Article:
But, because scores from static tests only capture information from a single point-in-time, they provide zero insight into a student’s learning trajectory. If a student scores poorly on a static test, it is impossible to know whether they are likely to be behind their peers for years to come, or whether they are merely a late-bloomer. Any educator will tell you there are many reasons why a student might score poorly on a static test when they actually have high learning potential. Maybe they come from a home where academic resources are scarce or academic skills are not as strongly encouraged. Maybe they experience test anxiety or have an emotionally traumatic experience in their past. The list of possible causes of poor test scores could go on and on, but one thing is abundantly clear: static test scores simply cannot represent the learning potential of any student.

A Better Option: Dynamic Assessment

There is an alternative to static testing that provides much richer information about students. This procedure—called dynamic assessment—requires tests to be administered more than once with instruction from an educator or clinician in between. A student takes a test, receives targeted instruction on the skills measured by the test, then takes the test again, and this pattern repeats while the student’s score goes up and up. The dynamic assessment procedure is finished when the student’s score stabilizes and no longer improves with the instruction. You could plot a student’s improvement over time on a graph like the one below:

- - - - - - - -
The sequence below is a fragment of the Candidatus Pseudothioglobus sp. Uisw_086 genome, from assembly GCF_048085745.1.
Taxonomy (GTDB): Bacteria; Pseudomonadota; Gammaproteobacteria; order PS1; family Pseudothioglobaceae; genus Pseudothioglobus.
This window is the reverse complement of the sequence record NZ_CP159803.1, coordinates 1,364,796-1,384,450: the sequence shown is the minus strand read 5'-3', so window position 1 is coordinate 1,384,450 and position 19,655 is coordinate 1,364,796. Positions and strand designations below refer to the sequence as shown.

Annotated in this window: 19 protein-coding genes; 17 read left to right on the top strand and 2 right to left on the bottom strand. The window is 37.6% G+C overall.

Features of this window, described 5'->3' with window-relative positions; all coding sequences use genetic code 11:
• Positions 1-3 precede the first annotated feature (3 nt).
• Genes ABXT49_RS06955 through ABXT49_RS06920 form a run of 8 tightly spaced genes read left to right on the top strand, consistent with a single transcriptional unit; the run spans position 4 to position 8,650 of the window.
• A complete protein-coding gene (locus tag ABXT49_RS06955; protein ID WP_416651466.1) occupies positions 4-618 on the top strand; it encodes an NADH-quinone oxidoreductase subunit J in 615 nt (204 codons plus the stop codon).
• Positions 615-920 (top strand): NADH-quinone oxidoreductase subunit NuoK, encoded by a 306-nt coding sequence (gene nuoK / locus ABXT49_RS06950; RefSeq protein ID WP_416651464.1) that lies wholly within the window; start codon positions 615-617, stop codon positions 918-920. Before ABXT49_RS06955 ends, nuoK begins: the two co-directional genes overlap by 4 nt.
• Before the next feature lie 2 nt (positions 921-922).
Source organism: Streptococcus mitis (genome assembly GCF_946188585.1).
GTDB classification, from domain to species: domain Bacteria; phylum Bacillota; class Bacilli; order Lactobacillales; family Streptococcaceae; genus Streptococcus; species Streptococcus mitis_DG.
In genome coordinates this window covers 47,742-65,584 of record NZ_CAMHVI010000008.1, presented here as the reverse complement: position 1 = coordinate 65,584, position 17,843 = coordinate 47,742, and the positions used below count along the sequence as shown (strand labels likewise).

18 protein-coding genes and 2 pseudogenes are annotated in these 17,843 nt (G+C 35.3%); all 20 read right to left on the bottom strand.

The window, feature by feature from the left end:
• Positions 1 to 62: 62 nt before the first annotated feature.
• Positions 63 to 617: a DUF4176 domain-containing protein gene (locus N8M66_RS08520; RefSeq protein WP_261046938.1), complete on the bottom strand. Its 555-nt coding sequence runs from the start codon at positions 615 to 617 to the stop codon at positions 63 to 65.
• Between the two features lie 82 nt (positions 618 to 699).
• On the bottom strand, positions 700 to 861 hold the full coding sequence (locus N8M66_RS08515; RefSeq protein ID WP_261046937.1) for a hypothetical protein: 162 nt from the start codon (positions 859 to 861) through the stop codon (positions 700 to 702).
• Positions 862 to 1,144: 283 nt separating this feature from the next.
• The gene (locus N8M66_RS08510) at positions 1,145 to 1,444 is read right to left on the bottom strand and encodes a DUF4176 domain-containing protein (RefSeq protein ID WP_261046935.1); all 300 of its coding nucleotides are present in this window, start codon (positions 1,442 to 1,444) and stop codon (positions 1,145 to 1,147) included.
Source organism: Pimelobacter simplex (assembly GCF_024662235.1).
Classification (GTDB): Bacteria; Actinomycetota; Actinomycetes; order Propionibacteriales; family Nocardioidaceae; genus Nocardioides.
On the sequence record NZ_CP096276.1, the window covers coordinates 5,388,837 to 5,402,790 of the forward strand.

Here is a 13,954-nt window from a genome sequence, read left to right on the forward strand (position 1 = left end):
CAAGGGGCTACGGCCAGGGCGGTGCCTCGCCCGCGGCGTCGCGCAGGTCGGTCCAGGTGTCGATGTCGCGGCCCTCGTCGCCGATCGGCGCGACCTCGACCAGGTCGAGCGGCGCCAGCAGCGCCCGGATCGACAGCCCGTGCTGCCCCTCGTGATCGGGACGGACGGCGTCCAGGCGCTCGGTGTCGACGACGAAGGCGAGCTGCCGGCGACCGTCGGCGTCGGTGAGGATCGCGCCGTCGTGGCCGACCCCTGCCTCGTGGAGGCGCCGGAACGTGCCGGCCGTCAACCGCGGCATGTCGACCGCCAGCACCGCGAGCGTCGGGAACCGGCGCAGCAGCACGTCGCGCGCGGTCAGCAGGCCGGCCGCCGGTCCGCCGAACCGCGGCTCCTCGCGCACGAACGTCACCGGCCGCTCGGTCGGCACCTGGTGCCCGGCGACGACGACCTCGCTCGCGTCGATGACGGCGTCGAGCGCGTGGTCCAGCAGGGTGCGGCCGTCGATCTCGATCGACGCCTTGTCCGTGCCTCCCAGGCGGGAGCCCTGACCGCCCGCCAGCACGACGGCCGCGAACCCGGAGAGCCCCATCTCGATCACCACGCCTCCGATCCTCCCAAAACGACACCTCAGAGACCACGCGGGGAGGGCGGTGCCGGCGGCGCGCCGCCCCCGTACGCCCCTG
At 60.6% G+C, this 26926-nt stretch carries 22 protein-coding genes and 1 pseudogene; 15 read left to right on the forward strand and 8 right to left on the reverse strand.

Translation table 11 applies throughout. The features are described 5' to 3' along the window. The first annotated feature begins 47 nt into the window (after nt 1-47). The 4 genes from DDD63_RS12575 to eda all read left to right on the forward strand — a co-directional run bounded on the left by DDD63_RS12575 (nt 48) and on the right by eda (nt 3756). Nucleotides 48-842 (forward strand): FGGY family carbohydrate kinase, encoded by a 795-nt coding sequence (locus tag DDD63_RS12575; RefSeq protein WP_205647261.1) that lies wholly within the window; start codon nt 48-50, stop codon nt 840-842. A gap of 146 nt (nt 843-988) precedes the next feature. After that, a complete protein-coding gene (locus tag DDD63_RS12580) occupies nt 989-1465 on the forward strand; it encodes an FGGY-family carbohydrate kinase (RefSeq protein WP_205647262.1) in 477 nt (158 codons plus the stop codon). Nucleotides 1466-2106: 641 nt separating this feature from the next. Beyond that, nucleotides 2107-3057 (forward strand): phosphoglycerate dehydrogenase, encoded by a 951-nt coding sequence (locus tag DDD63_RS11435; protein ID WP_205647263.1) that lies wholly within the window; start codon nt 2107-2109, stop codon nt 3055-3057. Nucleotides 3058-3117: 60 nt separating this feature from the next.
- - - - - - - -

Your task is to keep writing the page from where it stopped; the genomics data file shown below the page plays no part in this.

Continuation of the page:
When the dynamic assessment is finished, the rate of a student’s improvement, or their final achieved score, can be used to make educational decisions about that student. Psychologists have shown that students who live in poverty, special education students, or students who have not had adequate educational opportunity are much better served with dynamic assessment than traditional static testing. Dynamic assessment defines learning as the ability to acquire new knowledge, not by how much knowledge has already been acquired, and therefore it is a more fair and valid procedure because it focuses not on how much a student currently knows, but on how well that student can grow.